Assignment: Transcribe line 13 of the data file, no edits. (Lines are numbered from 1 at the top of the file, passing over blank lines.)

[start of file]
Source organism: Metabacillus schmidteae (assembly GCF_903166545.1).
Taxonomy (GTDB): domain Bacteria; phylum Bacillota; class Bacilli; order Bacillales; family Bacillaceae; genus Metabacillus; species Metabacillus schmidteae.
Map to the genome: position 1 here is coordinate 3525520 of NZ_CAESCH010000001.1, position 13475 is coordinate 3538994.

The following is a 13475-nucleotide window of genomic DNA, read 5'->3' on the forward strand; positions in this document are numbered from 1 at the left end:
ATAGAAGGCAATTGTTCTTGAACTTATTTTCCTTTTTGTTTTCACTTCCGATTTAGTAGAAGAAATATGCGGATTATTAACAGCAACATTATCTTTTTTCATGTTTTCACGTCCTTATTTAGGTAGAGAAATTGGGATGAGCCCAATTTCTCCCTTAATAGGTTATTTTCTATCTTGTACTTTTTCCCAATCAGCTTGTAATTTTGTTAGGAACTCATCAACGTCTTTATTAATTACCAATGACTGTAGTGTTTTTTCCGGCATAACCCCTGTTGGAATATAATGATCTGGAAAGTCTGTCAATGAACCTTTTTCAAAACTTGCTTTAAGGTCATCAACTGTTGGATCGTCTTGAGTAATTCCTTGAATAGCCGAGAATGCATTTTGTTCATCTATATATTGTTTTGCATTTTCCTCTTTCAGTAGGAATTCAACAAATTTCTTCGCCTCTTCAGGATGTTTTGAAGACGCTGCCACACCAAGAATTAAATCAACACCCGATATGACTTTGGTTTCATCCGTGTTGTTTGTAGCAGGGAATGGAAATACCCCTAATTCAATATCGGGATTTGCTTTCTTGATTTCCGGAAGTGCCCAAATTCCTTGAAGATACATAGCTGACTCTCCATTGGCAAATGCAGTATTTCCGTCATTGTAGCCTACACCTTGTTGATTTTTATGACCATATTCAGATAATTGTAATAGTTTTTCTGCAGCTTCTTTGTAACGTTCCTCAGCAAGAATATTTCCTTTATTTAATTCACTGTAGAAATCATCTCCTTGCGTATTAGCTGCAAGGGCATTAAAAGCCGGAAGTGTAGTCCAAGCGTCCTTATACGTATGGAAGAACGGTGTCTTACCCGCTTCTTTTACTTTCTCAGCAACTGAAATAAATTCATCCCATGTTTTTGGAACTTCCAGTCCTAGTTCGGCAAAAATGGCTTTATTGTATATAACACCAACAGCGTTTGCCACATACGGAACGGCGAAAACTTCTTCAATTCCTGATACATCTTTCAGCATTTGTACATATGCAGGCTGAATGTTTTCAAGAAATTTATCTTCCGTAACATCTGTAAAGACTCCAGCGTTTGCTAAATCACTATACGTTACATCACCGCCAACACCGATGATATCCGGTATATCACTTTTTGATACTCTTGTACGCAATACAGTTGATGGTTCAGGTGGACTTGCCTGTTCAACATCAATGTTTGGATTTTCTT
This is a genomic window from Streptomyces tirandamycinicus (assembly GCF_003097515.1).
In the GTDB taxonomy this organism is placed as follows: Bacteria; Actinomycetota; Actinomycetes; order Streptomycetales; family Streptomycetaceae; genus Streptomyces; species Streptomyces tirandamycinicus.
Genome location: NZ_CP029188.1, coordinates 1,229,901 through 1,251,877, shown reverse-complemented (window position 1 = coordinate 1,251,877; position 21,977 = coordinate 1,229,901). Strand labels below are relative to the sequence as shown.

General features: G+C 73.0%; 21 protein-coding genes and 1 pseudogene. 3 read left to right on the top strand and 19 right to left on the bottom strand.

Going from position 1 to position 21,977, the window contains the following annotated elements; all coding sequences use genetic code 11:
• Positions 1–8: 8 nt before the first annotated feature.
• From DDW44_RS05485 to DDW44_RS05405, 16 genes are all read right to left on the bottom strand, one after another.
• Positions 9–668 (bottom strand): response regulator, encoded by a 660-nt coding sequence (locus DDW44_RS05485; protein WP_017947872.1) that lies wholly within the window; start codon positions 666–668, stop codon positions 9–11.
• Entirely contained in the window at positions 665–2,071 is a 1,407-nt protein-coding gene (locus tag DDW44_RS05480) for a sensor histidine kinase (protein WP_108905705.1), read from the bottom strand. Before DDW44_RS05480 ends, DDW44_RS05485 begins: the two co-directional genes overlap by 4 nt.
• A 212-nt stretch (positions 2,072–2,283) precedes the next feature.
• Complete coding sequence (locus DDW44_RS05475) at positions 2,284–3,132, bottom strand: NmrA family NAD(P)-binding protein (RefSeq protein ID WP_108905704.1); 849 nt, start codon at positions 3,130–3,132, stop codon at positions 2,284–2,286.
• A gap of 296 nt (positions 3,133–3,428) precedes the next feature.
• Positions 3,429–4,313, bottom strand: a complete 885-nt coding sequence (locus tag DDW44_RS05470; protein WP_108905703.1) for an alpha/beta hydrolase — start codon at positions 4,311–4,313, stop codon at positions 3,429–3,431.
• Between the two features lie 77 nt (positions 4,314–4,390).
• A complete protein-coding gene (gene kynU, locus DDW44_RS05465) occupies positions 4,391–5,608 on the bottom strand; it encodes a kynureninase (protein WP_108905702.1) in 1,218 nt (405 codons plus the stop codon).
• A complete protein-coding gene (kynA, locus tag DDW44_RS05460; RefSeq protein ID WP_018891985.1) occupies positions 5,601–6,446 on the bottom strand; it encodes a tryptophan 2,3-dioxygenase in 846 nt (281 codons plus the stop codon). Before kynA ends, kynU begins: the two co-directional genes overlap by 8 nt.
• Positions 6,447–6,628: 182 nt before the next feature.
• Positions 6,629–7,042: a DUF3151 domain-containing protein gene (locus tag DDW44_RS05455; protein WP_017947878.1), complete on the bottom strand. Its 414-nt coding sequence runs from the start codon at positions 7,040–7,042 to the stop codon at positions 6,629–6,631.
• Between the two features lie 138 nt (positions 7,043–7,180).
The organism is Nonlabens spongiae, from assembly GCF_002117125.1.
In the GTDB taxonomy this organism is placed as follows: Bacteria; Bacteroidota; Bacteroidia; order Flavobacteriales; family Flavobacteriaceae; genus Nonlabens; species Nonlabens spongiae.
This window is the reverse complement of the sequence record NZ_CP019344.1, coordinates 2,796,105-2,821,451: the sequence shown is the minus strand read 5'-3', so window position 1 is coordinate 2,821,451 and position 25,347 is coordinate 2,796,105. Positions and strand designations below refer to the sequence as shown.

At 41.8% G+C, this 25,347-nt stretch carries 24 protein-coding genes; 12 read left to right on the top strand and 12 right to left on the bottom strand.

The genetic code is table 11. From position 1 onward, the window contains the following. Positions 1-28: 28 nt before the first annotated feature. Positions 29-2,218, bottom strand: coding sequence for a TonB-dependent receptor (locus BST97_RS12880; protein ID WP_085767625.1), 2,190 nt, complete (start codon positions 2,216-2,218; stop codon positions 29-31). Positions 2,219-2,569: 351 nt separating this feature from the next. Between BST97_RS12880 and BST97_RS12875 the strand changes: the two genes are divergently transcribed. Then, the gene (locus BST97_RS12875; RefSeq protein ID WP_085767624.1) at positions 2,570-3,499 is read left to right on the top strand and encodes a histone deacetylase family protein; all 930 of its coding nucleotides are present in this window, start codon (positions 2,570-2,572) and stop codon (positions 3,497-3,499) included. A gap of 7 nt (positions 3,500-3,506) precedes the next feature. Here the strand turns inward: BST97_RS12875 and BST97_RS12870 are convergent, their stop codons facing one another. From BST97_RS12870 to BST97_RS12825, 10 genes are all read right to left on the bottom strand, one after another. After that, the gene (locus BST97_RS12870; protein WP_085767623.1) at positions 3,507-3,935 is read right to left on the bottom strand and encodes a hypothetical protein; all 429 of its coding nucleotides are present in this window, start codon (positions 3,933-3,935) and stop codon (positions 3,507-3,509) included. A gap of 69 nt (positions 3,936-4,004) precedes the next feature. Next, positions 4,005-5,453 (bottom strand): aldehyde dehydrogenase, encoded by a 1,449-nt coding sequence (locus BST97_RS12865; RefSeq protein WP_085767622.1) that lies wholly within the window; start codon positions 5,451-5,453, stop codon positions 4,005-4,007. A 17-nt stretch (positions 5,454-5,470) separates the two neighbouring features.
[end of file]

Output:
• Positions 9–668 (bottom strand): response regulator, encoded by a 660-nt coding sequence (locus DDW44_RS05485; protein WP_017947872.1) that lies wholly within the window; start codon positions 666–668, stop codon positions 9–11.